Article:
1. What I did?
Monday, October 29, 2007
1. What I did?
Sunday, October 14, 2007
Sunday, October 7, 2007
Saturday, September 29, 2007
What am I left with?
How are these clusters distributed?
In the above chart, only clusters with greater than 50 documents are included. That is, clusters whose documents represent greater than 0.6% of the corpus. These are the 'top 15' documents, and in total they account for 91.4% of all documents. The rest are allocated to other: 774 documents. The 'top two' clusters represent 68% of all documents, and thus this dataset is not normally distributed.
Tuesday, September 18, 2007
The above diagram illustrates a summary of the information retrieval and document preprocessing implementation of text mining employed by both KEA and Carrot2 (however, with Carrot2 specifically geared for web search results). As eluded to on the post on September 2, Carrot2 explicitly uses Apache Lucene 2.2 (adjusted for web search resutls) to facilitate the above processes. Each broadly undertakes each of -> points depicted in the central box, except for the marked  which relates to the KEA controlled indexing approach to text mining. The other marking within this box * ear-marks variation between the two text mining schemes and well as signing options within the individual schemes. Each is now considered:
1. Stemming: there are a number of implicit options available to both schemes with regards to stemming-
a. Lovins Stemmer: the most aggressive stemmer, with some 294 nested rules;
b. Porter Stemmer: this more subdued approach has some 37 rules;
c. Partial Porter Stemmer: the Porter Stemmer has 5 multi-part stages which allow the "miner" to be more or be less conservative in their stemming process. The first stage Porter stemmer is a popular methodology, handling basic plurals e.g. horses becomes horse, processes becomes process, men does not become man; and
d. No Stemmer.
2. Stop words: KEA defines some 499 stop-words, Carrot2 some 324 stop-words (adjusted lucene), lucene only some 33 and the Brown Corpus some 425 (Sharma et Raman, 2003).
3. Vocabularies: This is only relevant to KEA. The "miner" is able to dicate a dictionary, thesaurus or list of terms when undertaking controlled indexing. Also, in terms of implementation, these can be in either text form or resourse description format ("rdf"). A number of popular vocabularies are in circulation, including the integrated public servicevocabulary ("ipsv") and the agrovoc vocoabulary.
How do these options affect clustering?
There are essentially horses for courses. That is, a particular data set or text mining experiment may require more aggressive or more conservative preprocessing.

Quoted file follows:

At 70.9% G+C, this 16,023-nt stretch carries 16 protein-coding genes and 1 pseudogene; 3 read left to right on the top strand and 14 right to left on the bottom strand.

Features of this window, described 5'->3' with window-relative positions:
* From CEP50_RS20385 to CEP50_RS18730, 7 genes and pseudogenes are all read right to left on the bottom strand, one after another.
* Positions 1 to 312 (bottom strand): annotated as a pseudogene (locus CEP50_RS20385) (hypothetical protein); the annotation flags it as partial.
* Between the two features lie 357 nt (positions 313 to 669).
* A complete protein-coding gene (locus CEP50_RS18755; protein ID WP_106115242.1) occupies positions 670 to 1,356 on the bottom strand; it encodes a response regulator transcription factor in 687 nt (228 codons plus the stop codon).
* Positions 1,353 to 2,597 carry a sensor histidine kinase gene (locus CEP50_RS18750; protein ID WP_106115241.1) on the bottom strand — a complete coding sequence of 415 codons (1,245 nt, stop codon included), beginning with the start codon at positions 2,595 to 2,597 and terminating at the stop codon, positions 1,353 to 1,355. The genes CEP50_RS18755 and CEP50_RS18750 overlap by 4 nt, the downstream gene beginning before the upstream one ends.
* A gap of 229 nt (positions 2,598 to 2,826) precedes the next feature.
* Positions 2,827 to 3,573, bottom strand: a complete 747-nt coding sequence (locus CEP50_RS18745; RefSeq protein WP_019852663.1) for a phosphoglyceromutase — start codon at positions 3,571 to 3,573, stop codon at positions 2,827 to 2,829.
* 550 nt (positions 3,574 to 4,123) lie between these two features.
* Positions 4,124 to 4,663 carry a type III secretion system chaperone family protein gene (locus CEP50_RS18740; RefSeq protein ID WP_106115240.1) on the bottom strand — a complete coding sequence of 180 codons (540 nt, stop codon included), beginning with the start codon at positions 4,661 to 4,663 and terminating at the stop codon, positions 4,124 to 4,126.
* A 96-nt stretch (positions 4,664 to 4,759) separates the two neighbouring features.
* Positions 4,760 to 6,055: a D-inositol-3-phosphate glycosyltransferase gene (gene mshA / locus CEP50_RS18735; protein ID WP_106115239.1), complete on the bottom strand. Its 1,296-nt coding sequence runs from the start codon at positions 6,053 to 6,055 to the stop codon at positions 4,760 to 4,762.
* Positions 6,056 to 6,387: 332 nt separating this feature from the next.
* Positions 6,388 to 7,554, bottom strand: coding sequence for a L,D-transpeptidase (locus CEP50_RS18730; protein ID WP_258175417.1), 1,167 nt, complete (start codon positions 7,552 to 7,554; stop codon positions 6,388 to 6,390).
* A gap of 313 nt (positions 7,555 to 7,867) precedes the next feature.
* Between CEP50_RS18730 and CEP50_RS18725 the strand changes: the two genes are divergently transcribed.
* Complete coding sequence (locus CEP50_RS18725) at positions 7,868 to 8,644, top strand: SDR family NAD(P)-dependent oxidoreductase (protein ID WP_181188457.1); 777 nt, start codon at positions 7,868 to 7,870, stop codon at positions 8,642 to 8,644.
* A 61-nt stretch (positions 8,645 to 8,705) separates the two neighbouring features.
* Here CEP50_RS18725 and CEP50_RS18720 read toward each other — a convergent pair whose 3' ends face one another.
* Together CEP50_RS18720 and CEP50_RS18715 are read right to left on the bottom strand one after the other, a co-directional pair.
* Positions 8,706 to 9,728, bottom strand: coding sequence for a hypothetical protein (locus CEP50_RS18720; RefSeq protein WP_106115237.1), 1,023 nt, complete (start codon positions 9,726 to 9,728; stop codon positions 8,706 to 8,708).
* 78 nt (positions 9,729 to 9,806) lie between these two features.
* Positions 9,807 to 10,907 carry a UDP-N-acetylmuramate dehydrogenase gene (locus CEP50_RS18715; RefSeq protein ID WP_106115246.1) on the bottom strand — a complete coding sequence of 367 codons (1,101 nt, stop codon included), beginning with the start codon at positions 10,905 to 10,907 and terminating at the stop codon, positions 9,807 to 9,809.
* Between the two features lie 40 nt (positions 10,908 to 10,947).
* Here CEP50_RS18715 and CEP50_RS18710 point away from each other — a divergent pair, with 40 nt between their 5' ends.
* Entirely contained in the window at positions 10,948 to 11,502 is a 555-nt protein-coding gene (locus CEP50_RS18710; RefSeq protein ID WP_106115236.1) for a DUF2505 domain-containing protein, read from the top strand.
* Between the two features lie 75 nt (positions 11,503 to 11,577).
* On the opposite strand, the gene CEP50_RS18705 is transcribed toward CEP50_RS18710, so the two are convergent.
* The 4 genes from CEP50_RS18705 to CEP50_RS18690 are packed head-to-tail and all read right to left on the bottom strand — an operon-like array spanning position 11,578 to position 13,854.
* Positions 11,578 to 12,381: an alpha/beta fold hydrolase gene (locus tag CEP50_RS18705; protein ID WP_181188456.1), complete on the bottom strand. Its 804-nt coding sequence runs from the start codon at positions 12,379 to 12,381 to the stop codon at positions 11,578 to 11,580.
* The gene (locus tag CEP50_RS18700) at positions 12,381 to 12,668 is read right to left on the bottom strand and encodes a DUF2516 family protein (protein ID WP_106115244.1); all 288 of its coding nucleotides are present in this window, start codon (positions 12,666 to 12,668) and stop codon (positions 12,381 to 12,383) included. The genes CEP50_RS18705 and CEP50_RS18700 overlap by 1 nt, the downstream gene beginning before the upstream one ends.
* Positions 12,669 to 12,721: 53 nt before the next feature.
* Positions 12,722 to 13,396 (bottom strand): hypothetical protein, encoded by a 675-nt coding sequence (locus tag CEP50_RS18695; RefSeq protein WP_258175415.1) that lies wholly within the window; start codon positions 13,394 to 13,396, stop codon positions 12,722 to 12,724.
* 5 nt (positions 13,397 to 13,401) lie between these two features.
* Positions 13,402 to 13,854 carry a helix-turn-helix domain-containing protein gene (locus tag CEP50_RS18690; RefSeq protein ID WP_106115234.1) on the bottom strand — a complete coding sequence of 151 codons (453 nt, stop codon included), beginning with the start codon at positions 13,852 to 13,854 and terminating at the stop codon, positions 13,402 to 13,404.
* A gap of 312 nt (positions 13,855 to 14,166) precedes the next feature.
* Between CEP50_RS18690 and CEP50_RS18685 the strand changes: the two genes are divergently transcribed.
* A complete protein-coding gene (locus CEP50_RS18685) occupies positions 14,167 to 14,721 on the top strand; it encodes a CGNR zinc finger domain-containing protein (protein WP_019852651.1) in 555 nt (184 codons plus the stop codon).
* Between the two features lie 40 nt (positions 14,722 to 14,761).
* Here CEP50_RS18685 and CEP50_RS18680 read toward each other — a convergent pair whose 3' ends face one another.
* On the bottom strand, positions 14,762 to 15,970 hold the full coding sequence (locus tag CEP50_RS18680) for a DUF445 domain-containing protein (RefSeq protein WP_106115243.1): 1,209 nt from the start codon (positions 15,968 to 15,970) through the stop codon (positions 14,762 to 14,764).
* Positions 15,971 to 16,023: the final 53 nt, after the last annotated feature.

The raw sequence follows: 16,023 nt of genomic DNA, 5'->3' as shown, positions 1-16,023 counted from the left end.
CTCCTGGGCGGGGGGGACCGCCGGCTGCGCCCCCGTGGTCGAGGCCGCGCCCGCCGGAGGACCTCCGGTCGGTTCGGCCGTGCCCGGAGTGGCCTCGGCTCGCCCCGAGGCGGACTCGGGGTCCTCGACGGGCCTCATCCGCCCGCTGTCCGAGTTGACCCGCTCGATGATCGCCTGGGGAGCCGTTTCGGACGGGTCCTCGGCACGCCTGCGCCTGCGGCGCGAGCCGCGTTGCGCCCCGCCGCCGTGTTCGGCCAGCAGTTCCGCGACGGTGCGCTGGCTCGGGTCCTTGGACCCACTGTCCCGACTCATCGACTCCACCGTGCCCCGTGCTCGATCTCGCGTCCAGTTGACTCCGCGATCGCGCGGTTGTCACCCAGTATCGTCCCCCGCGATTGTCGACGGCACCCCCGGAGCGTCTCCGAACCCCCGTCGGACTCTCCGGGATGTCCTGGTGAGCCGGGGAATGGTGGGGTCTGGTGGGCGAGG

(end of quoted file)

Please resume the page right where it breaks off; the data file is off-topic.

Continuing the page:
How do these systems relate to my thesis?
I am now working on the specific implementation of clustering: LSA/SVD & description comes first - replacing KEA's NaiveBayes classifier with Carrot2's lingo algorithm. These frameworks are both java based and open-source.
KEA provides a very suitable fit with my experiments, as it is not based on an index of Internet search results but instead a directory of text files. Carrot2's lingo is an unsupervised approach to learning and hence allows for clustering. A potential shortfall of this approach is that lingo uses LSA/SVD and hence forms a term-document matrix- thus unsuitable for scalability considering the size of my proposed Reuters-21450 dataset (see also post relating to pre-preprocssing of this dataset). I have a number of papers which focus on such constraints (i.e. using smaller term dictionaries, more aggressive stemming [as eluded to above], retricting the number of identified phrases - either by increasing minimum phrase length or increasing maximum phrase length, etc). This leads to, adapting Carrot2 for the purposes of larger datasets.
What are the limitations of such an approach?
Initial complexities associated with such an approach:
1. The purpose of Lingo2 is to create more understandable cluster labels, thus a tension exists between label quality (as well as associated cluster quality in description comes first) and scalability;
2. Even with very aggressive stemming, scalability may still be an issue -that is, the size of the dataset too large for such experiments. I could therefore reduce the number of concepts and associated documents.
Alternatively, I could adopt a different dataset. In so much I could undertake similar experiments to those reported on the KEA website. In these experiments, the group use the controlled agrovac vocabulary to extract key phrases from agricultural documents. I could extract phrases using the unsupervised KEA algorithm and compare the keyphrases as extracted using the adapted carrot2 scheme. That is, using the same extraction and preprocessing techniques and allowing for different clustering and resultant keyphrase extraction outcomes; and
3. Measuring cluster label quality and associated cluster quality - I have undertaking further research into this issue beyond my previous research.
Monday, September 3, 2007
Sunday, September 2, 2007
Using Carrot2 API and source code to resource a lot of the peripheral text mining services allows for a stable environment through which to test the effect of changes to the assumed key phrase on the outcomes of clustering.